Four Pillars of Website Maintenance, Part I

Andrew Schulkind  |  March 10, 2017

It’s exciting to launch a new website, but launch day can’t be the end of the road. Your website needs ongoing care and feeding if it’s going to continue to be a productive part of your marketing toolkit.

3278049248_d8b1c0dbbe_zHere are the basics you, your web development team, and your sales and marketing teams should be paying attention to as part of your regular marketing activities.

The Four Pillars
There are four main components to a good monitoring and maintenance program: security, compatibility, and two kinds of performance – technical and marketing. We’ll look at each in turn.

It’s not an accident that this is first on our list. If your site isn’t secure, it’s going to be hacked and taken down, and none of the other maintenance will really matter. So, keeping your website secure must always be the first order of business. Hackers can wreak havoc, of course, but so can members of your own team whose intentions aren’t in any way malicious. The questions to ask here are:

  • Is my CMS up to date
  • Are all plugins and modules up to date?
  • Is your theme, if commercially purchased, up to date?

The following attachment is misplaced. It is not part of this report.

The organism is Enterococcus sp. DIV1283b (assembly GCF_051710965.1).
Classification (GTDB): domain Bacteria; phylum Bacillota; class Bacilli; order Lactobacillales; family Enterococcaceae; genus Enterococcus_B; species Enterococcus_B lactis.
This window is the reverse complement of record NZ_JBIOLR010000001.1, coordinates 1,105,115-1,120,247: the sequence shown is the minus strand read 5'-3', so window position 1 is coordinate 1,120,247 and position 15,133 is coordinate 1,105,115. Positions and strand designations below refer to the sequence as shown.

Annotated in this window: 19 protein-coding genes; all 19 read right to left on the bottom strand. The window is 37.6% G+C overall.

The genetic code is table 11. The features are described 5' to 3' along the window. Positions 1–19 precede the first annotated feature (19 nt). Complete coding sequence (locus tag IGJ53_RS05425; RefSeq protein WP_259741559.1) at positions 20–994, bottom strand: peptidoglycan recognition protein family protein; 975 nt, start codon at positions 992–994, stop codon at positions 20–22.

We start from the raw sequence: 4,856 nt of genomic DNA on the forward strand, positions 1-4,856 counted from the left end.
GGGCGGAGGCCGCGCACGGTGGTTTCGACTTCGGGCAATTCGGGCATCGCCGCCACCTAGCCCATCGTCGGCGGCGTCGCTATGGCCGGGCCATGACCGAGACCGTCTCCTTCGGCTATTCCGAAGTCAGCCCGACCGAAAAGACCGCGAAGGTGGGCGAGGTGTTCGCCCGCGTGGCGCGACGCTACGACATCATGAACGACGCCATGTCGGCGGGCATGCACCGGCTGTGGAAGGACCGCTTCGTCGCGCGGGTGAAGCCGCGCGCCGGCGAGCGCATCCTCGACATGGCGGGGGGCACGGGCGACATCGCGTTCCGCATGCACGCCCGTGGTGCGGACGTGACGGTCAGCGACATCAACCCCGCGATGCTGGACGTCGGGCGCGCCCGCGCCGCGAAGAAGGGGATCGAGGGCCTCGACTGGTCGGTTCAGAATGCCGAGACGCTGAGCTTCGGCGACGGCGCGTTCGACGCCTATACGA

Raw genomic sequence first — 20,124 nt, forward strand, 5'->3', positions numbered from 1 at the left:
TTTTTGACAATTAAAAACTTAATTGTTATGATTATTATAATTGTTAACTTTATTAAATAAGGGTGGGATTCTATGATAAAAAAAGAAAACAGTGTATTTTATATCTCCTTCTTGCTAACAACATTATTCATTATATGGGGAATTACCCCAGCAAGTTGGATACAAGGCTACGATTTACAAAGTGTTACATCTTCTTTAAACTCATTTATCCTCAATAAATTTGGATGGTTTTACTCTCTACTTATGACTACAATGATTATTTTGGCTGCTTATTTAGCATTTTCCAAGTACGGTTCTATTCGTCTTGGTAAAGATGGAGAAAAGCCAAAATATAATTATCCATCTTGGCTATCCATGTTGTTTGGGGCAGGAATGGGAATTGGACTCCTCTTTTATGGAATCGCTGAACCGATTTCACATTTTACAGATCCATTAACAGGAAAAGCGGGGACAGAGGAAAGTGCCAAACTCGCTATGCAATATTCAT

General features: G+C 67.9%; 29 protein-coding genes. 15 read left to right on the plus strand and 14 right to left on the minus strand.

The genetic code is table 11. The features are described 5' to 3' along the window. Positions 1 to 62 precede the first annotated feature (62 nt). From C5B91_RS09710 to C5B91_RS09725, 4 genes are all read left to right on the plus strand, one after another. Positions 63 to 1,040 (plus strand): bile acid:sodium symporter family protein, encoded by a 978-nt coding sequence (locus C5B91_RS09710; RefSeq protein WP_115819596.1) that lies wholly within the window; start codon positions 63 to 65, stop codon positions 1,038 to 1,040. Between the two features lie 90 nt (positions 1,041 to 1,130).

• Is the site following best practices for security according to the search engines and other outside entities?
  • Is the website being monitored for malware?
  • Is the hosting environment being checked for hacked files?
  • Is your site being backed up on a regular basis? Are backups maintained for a period of time? Are backups stored away from your web server?
  • Have basic security measures been put in place? (Deleting the default “admin” account, for example.)
  • Are user roles and IDs monitored for usage and possible abuse? Do role permissions need to be updated as usage evolves?

You should be reviewing these issues on a monthly basis to ensure that your site stays secure from threats internal and external over time. Even better is putting in place monitoring software to let you know when intrusions or other issues have been detected.

Next week, we’ll take a look at compatibility maintenance – because a well-maintained website isn’t worth much if it can’t be viewed …